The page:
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Saturday September 4, 2004: Occam's Razor: Part Two

Why did Bill have to die? That's the big question.

             Bill is walking to work, thinking about an important presentation he's about to give.  He waits at the corner of a busy intersection until the light turns, then steps out to cross the street.  Mary, part of a carpool, was unable to find her house keys this morning and has put the carpool members behind schedule. Richard, the driver, is rushing to make up time, arguing with Mary. He sees the light changing to red but figures there's still plenty of time to get through the intersection.  He doesn't see Bill, whom he hits head-on. Bill is thrown thirty feet in the air before crumpling to the pavement.  A store owner witnesses the accident and immediately dials 911; an ambulance arrives moments later, rushing Bill to the nearest hospital; doctors spend an hour in surgery, trying to stop internal bleeding; Bill bleeds to death on the operating table. The question the family continues asking themselves and others is why Bill had to die in the prime of life.

            Science can add a great deal of insight.  Eye witnesses noticed that Bill looked distracted and stepped into the street without checking for traffic. Investigators can determine how fast Richard's car was traveling and the impact with which it hit Bill. Carpool members can give details of what was going on inside the car as they approached the intersection. There are records of the ambulance response time and the medical procedures used by both the ambulance team and the hospital team. The extent of Bill's internal damage and the amount of blood loss can be determined, and there is a recorded time of death. The doctors can explain how they struggled to keep Bill alive.  All of this provides answers for the family, but not necessarily comfort.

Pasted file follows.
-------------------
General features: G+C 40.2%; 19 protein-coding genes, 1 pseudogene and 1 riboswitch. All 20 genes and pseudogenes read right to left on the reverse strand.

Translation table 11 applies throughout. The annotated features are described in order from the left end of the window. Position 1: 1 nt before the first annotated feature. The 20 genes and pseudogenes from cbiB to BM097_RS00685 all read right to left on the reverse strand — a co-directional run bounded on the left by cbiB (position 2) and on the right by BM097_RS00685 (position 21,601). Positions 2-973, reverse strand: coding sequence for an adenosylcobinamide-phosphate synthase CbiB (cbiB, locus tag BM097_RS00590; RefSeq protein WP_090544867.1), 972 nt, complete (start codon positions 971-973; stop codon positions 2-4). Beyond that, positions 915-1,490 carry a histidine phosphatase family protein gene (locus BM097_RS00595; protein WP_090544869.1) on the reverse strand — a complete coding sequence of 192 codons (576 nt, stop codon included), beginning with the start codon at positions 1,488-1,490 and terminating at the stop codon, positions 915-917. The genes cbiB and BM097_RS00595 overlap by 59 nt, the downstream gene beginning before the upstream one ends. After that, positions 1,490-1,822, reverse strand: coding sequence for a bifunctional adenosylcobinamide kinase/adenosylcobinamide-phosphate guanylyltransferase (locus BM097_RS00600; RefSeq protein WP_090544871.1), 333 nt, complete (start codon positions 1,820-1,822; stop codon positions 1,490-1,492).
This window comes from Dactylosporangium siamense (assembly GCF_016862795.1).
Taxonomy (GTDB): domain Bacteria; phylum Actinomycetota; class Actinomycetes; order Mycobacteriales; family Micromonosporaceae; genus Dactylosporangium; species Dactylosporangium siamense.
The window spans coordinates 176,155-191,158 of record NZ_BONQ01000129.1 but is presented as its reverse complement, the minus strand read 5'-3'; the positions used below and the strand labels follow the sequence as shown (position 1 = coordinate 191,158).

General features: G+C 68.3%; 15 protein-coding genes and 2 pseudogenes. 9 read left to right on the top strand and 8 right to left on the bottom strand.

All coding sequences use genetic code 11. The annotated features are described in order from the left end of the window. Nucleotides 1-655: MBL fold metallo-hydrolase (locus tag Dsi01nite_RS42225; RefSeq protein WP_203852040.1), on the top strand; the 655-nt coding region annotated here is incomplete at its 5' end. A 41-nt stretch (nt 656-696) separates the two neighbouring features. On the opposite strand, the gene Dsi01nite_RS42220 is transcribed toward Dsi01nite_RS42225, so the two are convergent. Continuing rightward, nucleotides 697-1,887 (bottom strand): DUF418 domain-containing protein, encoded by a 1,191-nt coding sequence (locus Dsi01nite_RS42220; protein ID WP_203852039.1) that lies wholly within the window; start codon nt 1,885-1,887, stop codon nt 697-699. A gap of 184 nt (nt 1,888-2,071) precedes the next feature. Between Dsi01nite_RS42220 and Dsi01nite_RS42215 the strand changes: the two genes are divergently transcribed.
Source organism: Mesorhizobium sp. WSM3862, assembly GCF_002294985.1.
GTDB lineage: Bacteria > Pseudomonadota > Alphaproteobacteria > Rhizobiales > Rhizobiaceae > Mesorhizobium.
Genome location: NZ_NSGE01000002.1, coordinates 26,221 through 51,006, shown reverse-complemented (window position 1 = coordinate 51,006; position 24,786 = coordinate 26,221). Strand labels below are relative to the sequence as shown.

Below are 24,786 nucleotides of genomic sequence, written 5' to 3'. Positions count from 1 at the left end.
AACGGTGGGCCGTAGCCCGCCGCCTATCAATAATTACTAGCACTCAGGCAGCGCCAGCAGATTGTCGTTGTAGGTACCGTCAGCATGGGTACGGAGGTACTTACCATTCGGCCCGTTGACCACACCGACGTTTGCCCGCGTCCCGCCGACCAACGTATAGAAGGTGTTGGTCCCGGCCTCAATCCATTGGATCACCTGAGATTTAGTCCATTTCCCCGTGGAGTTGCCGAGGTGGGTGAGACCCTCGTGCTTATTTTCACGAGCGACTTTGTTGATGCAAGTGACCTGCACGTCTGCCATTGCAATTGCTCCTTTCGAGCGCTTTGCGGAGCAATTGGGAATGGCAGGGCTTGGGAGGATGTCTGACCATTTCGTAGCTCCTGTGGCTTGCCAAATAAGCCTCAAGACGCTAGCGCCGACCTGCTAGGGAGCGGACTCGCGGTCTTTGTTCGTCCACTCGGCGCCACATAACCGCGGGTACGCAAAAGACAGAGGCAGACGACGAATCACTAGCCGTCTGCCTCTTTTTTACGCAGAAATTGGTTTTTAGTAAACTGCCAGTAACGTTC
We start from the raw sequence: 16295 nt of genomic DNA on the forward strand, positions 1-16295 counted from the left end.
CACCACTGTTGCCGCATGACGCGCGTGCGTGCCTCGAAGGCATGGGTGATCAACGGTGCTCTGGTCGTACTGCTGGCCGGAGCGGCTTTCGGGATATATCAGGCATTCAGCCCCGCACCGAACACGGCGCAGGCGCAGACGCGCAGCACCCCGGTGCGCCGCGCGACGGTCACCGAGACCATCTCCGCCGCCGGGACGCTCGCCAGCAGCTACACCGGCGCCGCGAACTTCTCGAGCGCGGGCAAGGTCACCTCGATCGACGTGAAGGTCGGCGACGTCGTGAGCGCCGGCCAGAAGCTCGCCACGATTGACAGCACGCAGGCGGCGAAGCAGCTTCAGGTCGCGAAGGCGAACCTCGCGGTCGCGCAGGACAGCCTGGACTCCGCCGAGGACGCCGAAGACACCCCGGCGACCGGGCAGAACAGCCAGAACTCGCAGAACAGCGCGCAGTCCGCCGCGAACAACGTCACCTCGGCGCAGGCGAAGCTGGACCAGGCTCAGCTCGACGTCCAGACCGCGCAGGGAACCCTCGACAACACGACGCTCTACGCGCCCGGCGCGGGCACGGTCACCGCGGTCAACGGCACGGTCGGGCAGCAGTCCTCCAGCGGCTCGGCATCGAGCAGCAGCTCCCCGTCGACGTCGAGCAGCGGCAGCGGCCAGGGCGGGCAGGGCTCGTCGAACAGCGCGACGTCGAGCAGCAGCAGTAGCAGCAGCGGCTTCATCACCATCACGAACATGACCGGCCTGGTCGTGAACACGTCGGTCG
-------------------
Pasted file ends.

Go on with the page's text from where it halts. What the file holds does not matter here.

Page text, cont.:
Some things can't be taken into account if we insist on only using the Occam's razor approach. Would different weather conditions have made a difference? Was the event influenced by the number of cars or pedestrians at the corner? Parked cars might have blocked Richard's view of the curb, or driving past cars in the left turn lane might have drawn his attention as he maneuvered past them. Heavy traffic would have slowed down speeds and altered Richard's position relative to the traffic light. If there had been more pedestrians at the corner, Bill (even lost in his own thoughts) probably would have stepped off the curb with the group, or might have been warned by a fellow pedestrian of oncoming traffic.

           At every stage of this episode, similar factors might have influenced the outcome: the seating order of the carpool members; how far away the ambulance or hospital was from the scene of the accident, staffing levels of medical and ambulance personnel, the expertise and experience of the medical personnel on duty in handling similar cases; arbitrary medical decisions made concerning the order in which Bill's injuries were treated; fatigue levels or distractions of everyone involved.

            Occam's razor cannot afford to take these factors into account -- too many details overwhelm the system and there is no way to measure the impact each item did or did not have on the final outcome of this particular case.  (If Bill's accident is viewed from a higher state of awareness, then the details we've brought up here are only a small portion of the influences that come together at the intersection.) One of the major problems with the traditional scientific answer, the reason it does not answer the family's emotional question, is that Occam's razor fails to take into account the timing. Bill and Richard both had to be in a specific spot at a specific time, or the accident would never have happened.

              If the family still struggles with questions, they may turn to religion, and be offered a variety of statements: "God needed Bill in Heaven," "Bill had finished his work/karma here on earth," "God's ways are not known to Man," and so on.  I'm not sure this helps the family any more than the scientific approach.  Does it ever fill the empty spot left when someone dies and leaves loved ones behind? 

             Why did anyone have to die? Religion presents mortality as a situation beyond human control, raising questions of a God who is supposed to be wise and caring but has no intention of telling us how that wisdom and compassion are doled out. Science presents a neatly wrapped package of explanations that ignores the issue of why Bill had to be the accident victim, in that spot, at that time.

            Actually, the reason these questions haunt us so deeply again comes back to Occam's razor. We've been conditioned to look for a neat and tidy answer. The topic needs to be continued...

Posted on Saturday, September 4, 2004 at 12:00PM by Registered CommenterThe Skeptical Mystic | CommentsPost a Comment

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